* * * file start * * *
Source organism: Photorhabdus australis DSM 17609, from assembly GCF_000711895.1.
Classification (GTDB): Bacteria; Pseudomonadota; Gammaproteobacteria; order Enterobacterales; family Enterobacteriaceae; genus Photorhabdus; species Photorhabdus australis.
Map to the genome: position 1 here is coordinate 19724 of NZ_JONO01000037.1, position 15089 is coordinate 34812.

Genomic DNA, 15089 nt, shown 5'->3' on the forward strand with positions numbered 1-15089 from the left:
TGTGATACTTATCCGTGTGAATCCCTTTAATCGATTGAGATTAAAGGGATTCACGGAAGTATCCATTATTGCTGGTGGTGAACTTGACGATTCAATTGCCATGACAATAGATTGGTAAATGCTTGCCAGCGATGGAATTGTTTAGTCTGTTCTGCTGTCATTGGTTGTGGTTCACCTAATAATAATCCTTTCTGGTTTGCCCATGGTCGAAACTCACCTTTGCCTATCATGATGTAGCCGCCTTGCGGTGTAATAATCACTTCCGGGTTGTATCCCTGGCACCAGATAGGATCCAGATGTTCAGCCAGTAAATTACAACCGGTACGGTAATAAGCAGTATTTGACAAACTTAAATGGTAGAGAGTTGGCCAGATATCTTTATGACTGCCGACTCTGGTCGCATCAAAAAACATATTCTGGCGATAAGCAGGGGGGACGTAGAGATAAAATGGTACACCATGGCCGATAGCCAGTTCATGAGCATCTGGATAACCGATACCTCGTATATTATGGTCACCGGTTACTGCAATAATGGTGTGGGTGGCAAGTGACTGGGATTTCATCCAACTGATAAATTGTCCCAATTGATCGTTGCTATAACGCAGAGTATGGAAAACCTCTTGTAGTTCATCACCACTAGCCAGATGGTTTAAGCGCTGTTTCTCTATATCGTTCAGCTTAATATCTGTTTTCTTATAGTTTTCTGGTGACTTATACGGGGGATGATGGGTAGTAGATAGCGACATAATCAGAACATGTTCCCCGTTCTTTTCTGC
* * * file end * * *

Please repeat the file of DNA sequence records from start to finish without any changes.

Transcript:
Source organism: Photorhabdus australis DSM 17609, from assembly GCF_000711895.1.
Classification (GTDB): Bacteria; Pseudomonadota; Gammaproteobacteria; order Enterobacterales; family Enterobacteriaceae; genus Photorhabdus; species Photorhabdus australis.
Map to the genome: position 1 here is coordinate 19724 of NZ_JONO01000037.1, position 15089 is coordinate 34812.

Genomic DNA, 15089 nt, shown 5'->3' on the forward strand with positions numbered 1-15089 from the left:
TGTGATACTTATCCGTGTGAATCCCTTTAATCGATTGAGATTAAAGGGATTCACGGAAGTATCCATTATTGCTGGTGGTGAACTTGACGATTCAATTGCCATGACAATAGATTGGTAAATGCTTGCCAGCGATGGAATTGTTTAGTCTGTTCTGCTGTCATTGGTTGTGGTTCACCTAATAATAATCCTTTCTGGTTTGCCCATGGTCGAAACTCACCTTTGCCTATCATGATGTAGCCGCCTTGCGGTGTAATAATCACTTCCGGGTTGTATCCCTGGCACCAGATAGGATCCAGATGTTCAGCCAGTAAATTACAACCGGTACGGTAATAAGCAGTATTTGACAAACTTAAATGGTAGAGAGTTGGCCAGATATCTTTATGACTGCCGACTCTGGTCGCATCAAAAAACATATTCTGGCGATAAGCAGGGGGGACGTAGAGATAAAATGGTACACCATGGCCGATAGCCAGTTCATGAGCATCTGGATAACCGATACCTCGTATATTATGGTCACCGGTTACTGCAATAATGGTGTGGGTGGCAAGTGACTGGGATTTCATCCAACTGATAAATTGTCCCAATTGATCGTTGCTATAACGCAGAGTATGGAAAACCTCTTGTAGTTCATCACCACTAGCCAGATGGTTTAAGCGCTGTTTCTCTATATCGTTCAGCTTAATATCTGTTTTCTTATAGTTTTCTGGTGACTTATACGGGGGATGATGGGTAGTAGATAGCGACATAATCAGAACATGTTCCCCGTTCTTTTCTGC